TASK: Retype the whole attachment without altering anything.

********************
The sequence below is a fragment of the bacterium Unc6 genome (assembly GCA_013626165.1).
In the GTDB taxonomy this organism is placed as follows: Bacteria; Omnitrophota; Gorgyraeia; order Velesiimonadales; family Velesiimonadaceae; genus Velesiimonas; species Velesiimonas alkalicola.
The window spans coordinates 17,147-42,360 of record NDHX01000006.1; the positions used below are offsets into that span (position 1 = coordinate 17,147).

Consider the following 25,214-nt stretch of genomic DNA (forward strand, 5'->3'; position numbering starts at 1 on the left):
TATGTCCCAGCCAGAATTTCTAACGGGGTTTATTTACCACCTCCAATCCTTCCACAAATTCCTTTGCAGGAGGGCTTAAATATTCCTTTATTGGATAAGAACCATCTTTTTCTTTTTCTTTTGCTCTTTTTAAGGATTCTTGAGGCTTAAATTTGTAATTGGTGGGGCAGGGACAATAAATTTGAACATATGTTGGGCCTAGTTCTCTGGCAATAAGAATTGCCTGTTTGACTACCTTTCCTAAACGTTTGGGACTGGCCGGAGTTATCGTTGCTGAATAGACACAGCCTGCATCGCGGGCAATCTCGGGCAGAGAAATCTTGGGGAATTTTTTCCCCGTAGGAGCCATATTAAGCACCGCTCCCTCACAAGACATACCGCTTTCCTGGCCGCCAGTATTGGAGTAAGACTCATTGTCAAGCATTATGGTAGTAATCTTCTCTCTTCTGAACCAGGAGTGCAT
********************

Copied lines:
The sequence below is a fragment of the bacterium Unc6 genome (assembly GCA_013626165.1).
In the GTDB taxonomy this organism is placed as follows: Bacteria; Omnitrophota; Gorgyraeia; order Velesiimonadales; family Velesiimonadaceae; genus Velesiimonas; species Velesiimonas alkalicola.
The window spans coordinates 17,147-42,360 of record NDHX01000006.1; the positions used below are offsets into that span (position 1 = coordinate 17,147).

Consider the following 25,214-nt stretch of genomic DNA (forward strand, 5'->3'; position numbering starts at 1 on the left):
TATGTCCCAGCCAGAATTTCTAACGGGGTTTATTTACCACCTCCAATCCTTCCACAAATTCCTTTGCAGGAGGGCTTAAATATTCCTTTATTGGATAAGAACCATCTTTTTCTTTTTCTTTTGCTCTTTTTAAGGATTCTTGAGGCTTAAATTTGTAATTGGTGGGGCAGGGACAATAAATTTGAACATATGTTGGGCCTAGTTCTCTGGCAATAAGAATTGCCTGTTTGACTACCTTTCCTAAACGTTTGGGACTGGCCGGAGTTATCGTTGCTGAATAGACACAGCCTGCATCGCGGGCAATCTCGGGCAGAGAAATCTTGGGGAATTTTTTCCCCGTAGGAGCCATATTAAGCACCGCTCCCTCACAAGACATACCGCTTTCCTGGCCGCCAGTATTGGAGTAAGACTCATTGTCAAGCATTATGGTAGTAATCTTCTCTCTTCTGAACCAGGAGTGCAT